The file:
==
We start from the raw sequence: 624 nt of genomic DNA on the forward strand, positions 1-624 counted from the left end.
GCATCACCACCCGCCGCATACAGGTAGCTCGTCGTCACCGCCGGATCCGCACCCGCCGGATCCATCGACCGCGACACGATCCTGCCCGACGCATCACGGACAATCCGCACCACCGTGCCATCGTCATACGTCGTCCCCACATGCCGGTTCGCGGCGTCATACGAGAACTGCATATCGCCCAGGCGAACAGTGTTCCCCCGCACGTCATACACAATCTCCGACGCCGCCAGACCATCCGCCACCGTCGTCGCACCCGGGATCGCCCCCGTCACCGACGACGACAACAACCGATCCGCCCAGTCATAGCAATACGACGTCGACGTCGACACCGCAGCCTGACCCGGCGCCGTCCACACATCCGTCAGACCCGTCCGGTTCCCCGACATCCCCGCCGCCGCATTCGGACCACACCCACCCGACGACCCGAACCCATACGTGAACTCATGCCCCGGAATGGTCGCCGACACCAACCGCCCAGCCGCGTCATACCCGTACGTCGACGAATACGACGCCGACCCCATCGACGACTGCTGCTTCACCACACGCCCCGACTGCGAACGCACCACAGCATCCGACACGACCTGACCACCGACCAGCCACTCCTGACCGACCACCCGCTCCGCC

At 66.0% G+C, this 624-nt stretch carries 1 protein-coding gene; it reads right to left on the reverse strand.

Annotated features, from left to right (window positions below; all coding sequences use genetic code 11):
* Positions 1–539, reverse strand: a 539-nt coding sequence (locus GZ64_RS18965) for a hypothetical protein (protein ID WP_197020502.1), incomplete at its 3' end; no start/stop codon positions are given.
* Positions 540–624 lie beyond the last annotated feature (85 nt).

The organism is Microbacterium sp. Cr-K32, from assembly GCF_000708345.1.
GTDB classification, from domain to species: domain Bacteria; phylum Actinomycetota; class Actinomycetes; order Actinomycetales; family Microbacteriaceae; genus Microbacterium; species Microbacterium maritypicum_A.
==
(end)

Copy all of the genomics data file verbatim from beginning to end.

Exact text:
We start from the raw sequence: 624 nt of genomic DNA on the forward strand, positions 1-624 counted from the left end.
GCATCACCACCCGCCGCATACAGGTAGCTCGTCGTCACCGCCGGATCCGCACCCGCCGGATCCATCGACCGCGACACGATCCTGCCCGACGCATCACGGACAATCCGCACCACCGTGCCATCGTCATACGTCGTCCCCACATGCCGGTTCGCGGCGTCATACGAGAACTGCATATCGCCCAGGCGAACAGTGTTCCCCCGCACGTCATACACAATCTCCGACGCCGCCAGACCATCCGCCACCGTCGTCGCACCCGGGATCGCCCCCGTCACCGACGACGACAACAACCGATCCGCCCAGTCATAGCAATACGACGTCGACGTCGACACCGCAGCCTGACCCGGCGCCGTCCACACATCCGTCAGACCCGTCCGGTTCCCCGACATCCCCGCCGCCGCATTCGGACCACACCCACCCGACGACCCGAACCCATACGTGAACTCATGCCCCGGAATGGTCGCCGACACCAACCGCCCAGCCGCGTCATACCCGTACGTCGACGAATACGACGCCGACCCCATCGACGACTGCTGCTTCACCACACGCCCCGACTGCGAACGCACCACAGCATCCGACACGACCTGACCACCGACCAGCCACTCCTGACCGACCACCCGCTCCGCC

At 66.0% G+C, this 624-nt stretch carries 1 protein-coding gene; it reads right to left on the reverse strand.

Annotated features, from left to right (window positions below; all coding sequences use genetic code 11):
* Positions 1–539, reverse strand: a 539-nt coding sequence (locus GZ64_RS18965) for a hypothetical protein (protein ID WP_197020502.1), incomplete at its 3' end; no start/stop codon positions are given.
* Positions 540–624 lie beyond the last annotated feature (85 nt).

The organism is Microbacterium sp. Cr-K32, from assembly GCF_000708345.1.
GTDB classification, from domain to species: domain Bacteria; phylum Actinomycetota; class Actinomycetes; order Actinomycetales; family Microbacteriaceae; genus Microbacterium; species Microbacterium maritypicum_A.